Monday, September 26, 2022

A new approach to revitalize the efficacy of existing antibiotics

A new ingredient that can weakly perturb bacterial membrane can revive the efficacy of obsolete antibiotics.

According to the World Health Organization, the bacterias- Acinetobacter baumannii, Pseudomonas aeruginosa, and Enterobacteriaceae- are resistant to carbapenems. There are few treatment options available to treat infections caused by these bacterias- which involve the use of combinations of various antibiotics

The combination therapy is an attractive target considering its role in various multidrug-resistant elements. However, this strategy is crippled by the toxicity associated with these agents. Hence, developing novel, non-conventional therapeutic strategies to deal with these pathogens is essential.

Scientists at JNCASR, an autonomous institute of the Department of Science and Technology, have developed a new approach to revitalize the efficacy of existing antibiotics. Their approach involves using antibiotics in combination with antibiotic adjuvants — ingredients that can help counter resistance to existing antibiotics. The ingredients can disturb the bacterial membrane, thereby countering bacterial resistance to multiple classes of antibiotics.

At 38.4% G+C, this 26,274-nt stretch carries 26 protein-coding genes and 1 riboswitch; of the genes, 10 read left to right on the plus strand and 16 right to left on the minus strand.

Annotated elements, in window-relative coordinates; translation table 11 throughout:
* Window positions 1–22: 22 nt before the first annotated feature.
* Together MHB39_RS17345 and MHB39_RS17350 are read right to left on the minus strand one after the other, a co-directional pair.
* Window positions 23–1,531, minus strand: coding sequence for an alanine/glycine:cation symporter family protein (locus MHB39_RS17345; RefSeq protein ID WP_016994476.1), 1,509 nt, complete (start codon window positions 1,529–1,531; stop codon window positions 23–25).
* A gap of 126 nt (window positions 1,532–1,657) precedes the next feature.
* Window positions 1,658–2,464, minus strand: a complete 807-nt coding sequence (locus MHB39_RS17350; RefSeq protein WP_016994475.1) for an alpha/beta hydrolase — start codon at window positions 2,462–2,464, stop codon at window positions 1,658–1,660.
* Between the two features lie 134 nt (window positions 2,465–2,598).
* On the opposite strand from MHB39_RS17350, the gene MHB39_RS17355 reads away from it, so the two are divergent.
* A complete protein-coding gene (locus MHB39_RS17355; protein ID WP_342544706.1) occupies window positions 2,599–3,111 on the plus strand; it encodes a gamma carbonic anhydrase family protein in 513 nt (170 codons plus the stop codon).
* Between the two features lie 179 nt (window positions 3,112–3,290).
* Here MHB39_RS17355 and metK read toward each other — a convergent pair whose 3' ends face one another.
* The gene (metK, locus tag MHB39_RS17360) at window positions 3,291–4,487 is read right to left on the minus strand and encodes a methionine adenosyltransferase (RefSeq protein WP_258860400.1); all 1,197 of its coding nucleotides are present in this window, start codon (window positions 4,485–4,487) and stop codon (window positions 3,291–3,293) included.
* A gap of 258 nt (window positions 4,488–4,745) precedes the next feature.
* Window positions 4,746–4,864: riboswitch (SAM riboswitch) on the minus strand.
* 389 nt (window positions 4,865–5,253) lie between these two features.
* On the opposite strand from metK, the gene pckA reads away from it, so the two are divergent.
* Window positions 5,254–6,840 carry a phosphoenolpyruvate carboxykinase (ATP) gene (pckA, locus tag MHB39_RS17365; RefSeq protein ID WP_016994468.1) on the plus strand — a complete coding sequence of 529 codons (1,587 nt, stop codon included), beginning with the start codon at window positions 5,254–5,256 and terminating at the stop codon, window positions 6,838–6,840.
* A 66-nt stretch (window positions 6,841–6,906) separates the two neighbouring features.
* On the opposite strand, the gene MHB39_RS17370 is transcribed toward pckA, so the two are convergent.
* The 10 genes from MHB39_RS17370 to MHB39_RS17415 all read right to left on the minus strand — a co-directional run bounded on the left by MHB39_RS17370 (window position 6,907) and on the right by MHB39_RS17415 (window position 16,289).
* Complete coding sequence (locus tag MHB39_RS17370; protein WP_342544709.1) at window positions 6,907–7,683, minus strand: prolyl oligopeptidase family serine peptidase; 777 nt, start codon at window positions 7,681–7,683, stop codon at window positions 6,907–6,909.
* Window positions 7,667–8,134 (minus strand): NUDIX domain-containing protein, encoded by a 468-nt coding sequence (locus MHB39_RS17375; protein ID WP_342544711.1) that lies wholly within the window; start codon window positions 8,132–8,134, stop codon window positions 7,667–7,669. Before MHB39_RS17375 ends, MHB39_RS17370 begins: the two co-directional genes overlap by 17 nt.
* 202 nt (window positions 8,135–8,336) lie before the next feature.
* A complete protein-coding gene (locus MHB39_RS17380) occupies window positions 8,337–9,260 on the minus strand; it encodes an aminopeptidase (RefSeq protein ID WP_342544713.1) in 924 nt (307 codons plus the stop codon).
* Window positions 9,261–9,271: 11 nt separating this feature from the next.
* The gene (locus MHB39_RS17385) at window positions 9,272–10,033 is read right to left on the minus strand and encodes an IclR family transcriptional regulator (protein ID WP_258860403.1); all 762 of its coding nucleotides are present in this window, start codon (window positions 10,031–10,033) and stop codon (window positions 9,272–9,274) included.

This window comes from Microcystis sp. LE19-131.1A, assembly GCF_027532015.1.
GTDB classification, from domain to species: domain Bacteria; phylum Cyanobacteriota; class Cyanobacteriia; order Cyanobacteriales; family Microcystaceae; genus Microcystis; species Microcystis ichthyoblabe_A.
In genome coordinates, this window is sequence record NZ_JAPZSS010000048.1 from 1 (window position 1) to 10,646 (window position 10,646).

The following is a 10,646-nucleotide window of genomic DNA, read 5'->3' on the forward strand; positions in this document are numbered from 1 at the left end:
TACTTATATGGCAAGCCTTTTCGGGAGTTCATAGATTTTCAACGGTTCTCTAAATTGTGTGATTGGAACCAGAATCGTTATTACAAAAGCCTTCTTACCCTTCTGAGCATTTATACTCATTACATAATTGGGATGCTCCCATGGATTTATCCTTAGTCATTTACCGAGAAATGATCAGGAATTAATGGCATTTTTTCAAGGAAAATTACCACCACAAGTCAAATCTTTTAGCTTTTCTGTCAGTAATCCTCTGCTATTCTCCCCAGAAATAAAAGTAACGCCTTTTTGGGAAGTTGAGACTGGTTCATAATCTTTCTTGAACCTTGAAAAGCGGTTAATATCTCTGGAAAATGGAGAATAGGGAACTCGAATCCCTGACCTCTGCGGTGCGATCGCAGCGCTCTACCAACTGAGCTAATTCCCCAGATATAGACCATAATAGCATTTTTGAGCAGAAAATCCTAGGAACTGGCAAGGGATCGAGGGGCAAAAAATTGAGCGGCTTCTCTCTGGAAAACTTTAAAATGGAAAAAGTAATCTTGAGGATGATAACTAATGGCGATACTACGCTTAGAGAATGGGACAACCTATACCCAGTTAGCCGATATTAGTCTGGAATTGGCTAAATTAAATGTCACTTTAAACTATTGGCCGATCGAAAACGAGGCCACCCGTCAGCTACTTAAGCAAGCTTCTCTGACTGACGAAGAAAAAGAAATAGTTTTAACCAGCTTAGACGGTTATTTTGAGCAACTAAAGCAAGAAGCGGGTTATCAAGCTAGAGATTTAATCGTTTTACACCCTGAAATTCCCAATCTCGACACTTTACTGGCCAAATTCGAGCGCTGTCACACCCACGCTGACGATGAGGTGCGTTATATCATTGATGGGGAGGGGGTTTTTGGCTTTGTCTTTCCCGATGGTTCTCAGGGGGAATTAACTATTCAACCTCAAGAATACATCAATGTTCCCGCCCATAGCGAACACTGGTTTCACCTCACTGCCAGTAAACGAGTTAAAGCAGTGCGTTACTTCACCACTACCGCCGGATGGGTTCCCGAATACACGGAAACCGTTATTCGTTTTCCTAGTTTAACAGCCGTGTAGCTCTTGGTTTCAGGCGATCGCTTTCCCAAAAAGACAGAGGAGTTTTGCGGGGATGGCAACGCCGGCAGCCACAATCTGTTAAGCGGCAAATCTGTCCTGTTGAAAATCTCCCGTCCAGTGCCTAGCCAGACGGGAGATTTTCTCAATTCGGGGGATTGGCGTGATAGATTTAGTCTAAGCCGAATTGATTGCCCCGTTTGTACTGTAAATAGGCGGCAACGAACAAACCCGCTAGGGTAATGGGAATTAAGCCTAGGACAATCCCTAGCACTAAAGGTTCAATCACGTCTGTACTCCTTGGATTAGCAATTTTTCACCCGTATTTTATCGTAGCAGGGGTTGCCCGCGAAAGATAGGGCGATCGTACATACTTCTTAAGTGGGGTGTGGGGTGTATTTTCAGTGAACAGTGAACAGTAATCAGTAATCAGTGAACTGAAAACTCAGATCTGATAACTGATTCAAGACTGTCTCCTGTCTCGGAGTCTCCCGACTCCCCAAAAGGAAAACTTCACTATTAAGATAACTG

As scientists reported, this approach can be used against the most critical group of bacteria. It can help counter the rising menace of anti-microbial resistance.

When scientists added cyclic hydrophobic moieties to a triamine-containing chemical, adjuvants were created that slightly disturbed bacterial membranes. This led to the countering of membrane-associated resistance elements like the permeability barrier and the efflux pumps’ ejection of antibiotics. These adjuvants potentiate the antibiotics, which were efficient in killing bacteria when combined with antibiotics that had been ineffective because of such membrane-associated resistance components.

Combining the adjuvant with antibiotics like fusidic acid, minocycline, and rifampicin inactivates multidrug-resistant Gram-negative bacteria. These include Acinetobacter baumannii, Pseudomonas aeruginosa, and Enterobacteriaceae.

Scientists reported to DST“The study highlights the chemical intuition and extent of membrane-perturbation required to design non-active and non-toxic adjuvants. A non-active adjuvant would also put less pressure on the bacteria to develop resistance to it. Moreover, weak membrane perturbation would result in less toxicity.”

RETURN TO ISSUEPREVARTICLENEXT Small-Molecular Adjuvants with Weak Membrane Perturbation
Credit: DST

To add value to the work, scientists plan to validate it in in-vivo model systems. They will also conduct preclinical studies.

Journal Reference:

  1. Small-Molecular Adjuvants with Weak Membrane Perturbation Potentiate Antibiotics against Gram-Negative Superbugs. Geetika Dhanda, Riya Mukherjee, Debajyoti Basak, and Jayanta Haldar. ACS Infectious Diseases 2022 8 (5), 1086-1097. DOI: 10.1021/acsinfecdis.2c00092
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